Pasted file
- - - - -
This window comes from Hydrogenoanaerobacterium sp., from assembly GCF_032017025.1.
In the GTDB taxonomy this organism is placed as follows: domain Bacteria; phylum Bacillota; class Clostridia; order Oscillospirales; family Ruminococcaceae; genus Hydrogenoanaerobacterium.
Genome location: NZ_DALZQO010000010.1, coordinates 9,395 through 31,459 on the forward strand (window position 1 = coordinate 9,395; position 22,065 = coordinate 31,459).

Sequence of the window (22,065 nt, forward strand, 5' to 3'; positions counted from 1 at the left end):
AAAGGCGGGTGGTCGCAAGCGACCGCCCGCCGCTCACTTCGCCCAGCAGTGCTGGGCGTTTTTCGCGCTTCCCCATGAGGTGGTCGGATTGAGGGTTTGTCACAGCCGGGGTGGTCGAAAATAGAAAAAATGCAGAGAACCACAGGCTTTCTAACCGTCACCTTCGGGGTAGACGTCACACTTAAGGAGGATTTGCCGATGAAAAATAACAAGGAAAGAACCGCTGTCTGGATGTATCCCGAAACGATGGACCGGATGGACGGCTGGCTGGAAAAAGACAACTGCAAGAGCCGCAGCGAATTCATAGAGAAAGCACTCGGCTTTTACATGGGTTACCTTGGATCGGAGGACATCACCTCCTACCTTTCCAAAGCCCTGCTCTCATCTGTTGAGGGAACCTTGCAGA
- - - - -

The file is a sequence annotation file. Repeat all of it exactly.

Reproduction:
This window comes from Hydrogenoanaerobacterium sp., from assembly GCF_032017025.1.
In the GTDB taxonomy this organism is placed as follows: domain Bacteria; phylum Bacillota; class Clostridia; order Oscillospirales; family Ruminococcaceae; genus Hydrogenoanaerobacterium.
Genome location: NZ_DALZQO010000010.1, coordinates 9,395 through 31,459 on the forward strand (window position 1 = coordinate 9,395; position 22,065 = coordinate 31,459).

Sequence of the window (22,065 nt, forward strand, 5' to 3'; positions counted from 1 at the left end):
AAAGGCGGGTGGTCGCAAGCGACCGCCCGCCGCTCACTTCGCCCAGCAGTGCTGGGCGTTTTTCGCGCTTCCCCATGAGGTGGTCGGATTGAGGGTTTGTCACAGCCGGGGTGGTCGAAAATAGAAAAAATGCAGAGAACCACAGGCTTTCTAACCGTCACCTTCGGGGTAGACGTCACACTTAAGGAGGATTTGCCGATGAAAAATAACAAGGAAAGAACCGCTGTCTGGATGTATCCCGAAACGATGGACCGGATGGACGGCTGGCTGGAAAAAGACAACTGCAAGAGCCGCAGCGAATTCATAGAGAAAGCACTCGGCTTTTACATGGGTTACCTTGGATCGGAGGACATCACCTCCTACCTTTCCAAAGCCCTGCTCTCATCTGTTGAGGGAACCTTGCAGA